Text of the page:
Business analysis is crucial for the success of any organization. But instead of just having planning for factors such as marketing or sales, it is also important for businesses to have plans in place for potential disruptions. By having a plan in place, organizations can account for any kind of scenario and work around these disruptions. For small-scale incidents, such as supply chain issues, business continuity plans are enough. However, for incidents that impact the IT infrastructure of an organization, a disaster recovery plan is a necessity. And given that most of these plans are not regularly tested and updated when in fact they should be, hiring a technical writer can be a prescient decision.
What They Are
Disaster recovery plans are plans for when a disruption to the IT functions of an organization occurs, causing an organization’s data to be compromised. Thankfully, such events are not common occurrences. But when they do occur, proper planning is needed in the form of disaster recovery plans, so companies do not need to improvise to get things back running. Having these plans in place essentially allow organizations to minimize interruptions to business, limit financial impact, train personnel to know the proper procedure, and allow for a quick response to restore service.
What EDC’S Technical Writers Can Do
The essentials of a good disaster recovery plan include numerous factors. First, the plan must specify three specific strategies: prevention, detection, and correction. The goal of prevention is to have a backup in the event of a failure, such as generators in the case of a power outage. With detection, the goal is to be able to detect any threats, such as to an IT network. And with correction, it is the solution to any specific disruption to a business. To properly plan these three strategies, more specific information relating to equipment used, personnel data, and inventory data must be documented. And because these three goals are broad, localized knowledge of what an individual business does is the best way to formulate the details of a disaster recovery plan so as to better understand the potential threats related to a business’s industry. Once this information is known, the other key factors that are able to be planned out are the recovery point objective and the recovery time objective. These two things refer to the data that is the most important when responding to a disaster, and the amount of time needed. With all this taken care of, it is then left to whoever is formulating the disaster recovery plan to document it.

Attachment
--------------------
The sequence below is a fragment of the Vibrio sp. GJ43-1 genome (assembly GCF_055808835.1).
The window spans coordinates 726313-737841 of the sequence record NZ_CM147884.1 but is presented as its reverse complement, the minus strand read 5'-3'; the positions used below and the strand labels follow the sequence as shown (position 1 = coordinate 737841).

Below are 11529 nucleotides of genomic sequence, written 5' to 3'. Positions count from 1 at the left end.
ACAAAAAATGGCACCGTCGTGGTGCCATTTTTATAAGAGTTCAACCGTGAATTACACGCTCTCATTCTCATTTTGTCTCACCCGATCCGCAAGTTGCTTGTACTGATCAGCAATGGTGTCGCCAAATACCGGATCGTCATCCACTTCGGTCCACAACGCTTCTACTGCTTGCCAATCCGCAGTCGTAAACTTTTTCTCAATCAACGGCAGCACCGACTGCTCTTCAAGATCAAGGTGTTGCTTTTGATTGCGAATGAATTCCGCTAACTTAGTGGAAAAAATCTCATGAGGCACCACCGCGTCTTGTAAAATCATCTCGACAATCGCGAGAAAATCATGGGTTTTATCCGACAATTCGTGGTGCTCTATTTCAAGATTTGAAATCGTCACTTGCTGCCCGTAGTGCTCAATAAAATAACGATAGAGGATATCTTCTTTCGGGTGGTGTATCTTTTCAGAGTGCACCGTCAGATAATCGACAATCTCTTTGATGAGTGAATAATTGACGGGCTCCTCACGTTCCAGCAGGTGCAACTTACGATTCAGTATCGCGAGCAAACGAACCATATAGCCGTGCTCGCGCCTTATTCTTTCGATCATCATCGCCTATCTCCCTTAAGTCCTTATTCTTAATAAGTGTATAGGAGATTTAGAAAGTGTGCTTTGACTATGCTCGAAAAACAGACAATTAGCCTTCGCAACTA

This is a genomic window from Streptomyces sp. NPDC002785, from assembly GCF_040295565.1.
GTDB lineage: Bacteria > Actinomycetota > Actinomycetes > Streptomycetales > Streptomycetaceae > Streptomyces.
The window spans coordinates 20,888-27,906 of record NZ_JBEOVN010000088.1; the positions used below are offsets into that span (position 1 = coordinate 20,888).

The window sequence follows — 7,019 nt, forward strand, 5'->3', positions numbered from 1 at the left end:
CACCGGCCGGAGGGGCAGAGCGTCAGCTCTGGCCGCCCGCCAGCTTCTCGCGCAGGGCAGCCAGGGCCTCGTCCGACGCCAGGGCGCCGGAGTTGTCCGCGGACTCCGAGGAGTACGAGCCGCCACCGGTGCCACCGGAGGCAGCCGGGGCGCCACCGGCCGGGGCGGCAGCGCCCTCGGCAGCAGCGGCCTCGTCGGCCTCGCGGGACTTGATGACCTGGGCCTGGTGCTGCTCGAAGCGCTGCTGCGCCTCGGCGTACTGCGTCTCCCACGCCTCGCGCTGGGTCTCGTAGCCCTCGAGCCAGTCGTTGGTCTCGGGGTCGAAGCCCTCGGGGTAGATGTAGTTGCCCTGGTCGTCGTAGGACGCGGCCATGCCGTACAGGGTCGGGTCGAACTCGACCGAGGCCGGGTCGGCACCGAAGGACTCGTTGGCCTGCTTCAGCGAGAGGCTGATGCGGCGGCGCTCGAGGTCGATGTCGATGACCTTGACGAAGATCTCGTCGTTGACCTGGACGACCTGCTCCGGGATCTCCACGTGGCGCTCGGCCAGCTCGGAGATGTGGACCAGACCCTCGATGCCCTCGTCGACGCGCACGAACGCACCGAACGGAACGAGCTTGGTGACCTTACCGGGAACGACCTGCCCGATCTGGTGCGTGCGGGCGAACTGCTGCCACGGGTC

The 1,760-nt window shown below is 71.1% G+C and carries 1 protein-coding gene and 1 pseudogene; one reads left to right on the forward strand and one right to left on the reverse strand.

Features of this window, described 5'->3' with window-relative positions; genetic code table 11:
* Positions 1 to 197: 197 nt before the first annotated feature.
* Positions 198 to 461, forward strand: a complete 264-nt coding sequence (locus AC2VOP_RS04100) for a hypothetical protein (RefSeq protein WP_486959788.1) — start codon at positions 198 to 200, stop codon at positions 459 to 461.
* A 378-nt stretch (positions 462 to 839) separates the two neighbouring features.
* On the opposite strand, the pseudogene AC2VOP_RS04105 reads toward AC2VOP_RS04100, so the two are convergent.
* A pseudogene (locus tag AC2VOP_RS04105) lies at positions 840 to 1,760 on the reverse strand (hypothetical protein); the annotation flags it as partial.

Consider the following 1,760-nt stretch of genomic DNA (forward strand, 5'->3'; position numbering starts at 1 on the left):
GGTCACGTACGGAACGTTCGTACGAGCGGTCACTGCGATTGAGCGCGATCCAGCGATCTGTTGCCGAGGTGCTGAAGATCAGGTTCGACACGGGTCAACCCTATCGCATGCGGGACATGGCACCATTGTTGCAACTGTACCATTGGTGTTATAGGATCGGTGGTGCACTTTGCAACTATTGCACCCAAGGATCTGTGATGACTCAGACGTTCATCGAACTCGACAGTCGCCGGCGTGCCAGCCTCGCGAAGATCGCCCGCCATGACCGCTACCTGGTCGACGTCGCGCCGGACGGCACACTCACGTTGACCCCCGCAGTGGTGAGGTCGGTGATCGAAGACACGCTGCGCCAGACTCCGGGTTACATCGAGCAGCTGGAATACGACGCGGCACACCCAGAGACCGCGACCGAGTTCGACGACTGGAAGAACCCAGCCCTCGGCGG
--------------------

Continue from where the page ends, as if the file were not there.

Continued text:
Along with documentation skills, Essential Data’s technical writers have experience with cybersecurity, a vital part in creating disaster recovery plans as it deals with protecting the IT network of a company. Given the technical aspects of IT infrastructures, this experience is a vital part of devising precautions and solutions for potential threats. So, when taking into consideration who to create or update your disaster recovery plans, EDC’s technical writers have both the cybersecurity knowledge, as well as the communication skills to allow for clear instructions, cutting down the precious time needed when responding to a disaster.
Given the cybersecurity risks to IT networks, and the continual need to update them, it is advised to also continually reassess the disaster recovery plans that are meant to respond to potential threats. EDC’s technical writers have experience with creating or updating existing disaster recovery plans and business continuity plans. So, if you need help in either of these areas, EDC can assist with ensuring that no matter how large the disruption, your business has the documentation needed to respond, recover, and get back to work.
How EDC Can Help You?
Whether you need a team of consultants to produce a complete line of documentation or a single technical writer for a brief project, Essential Data’s Engagement Manager will lead the project from start to finish. At Essential Data Corporation, the quality of our work is guaranteed. Contact us today to get started. (800) 221-0093 or firstname.lastname@example.org
Written by Stanley Chu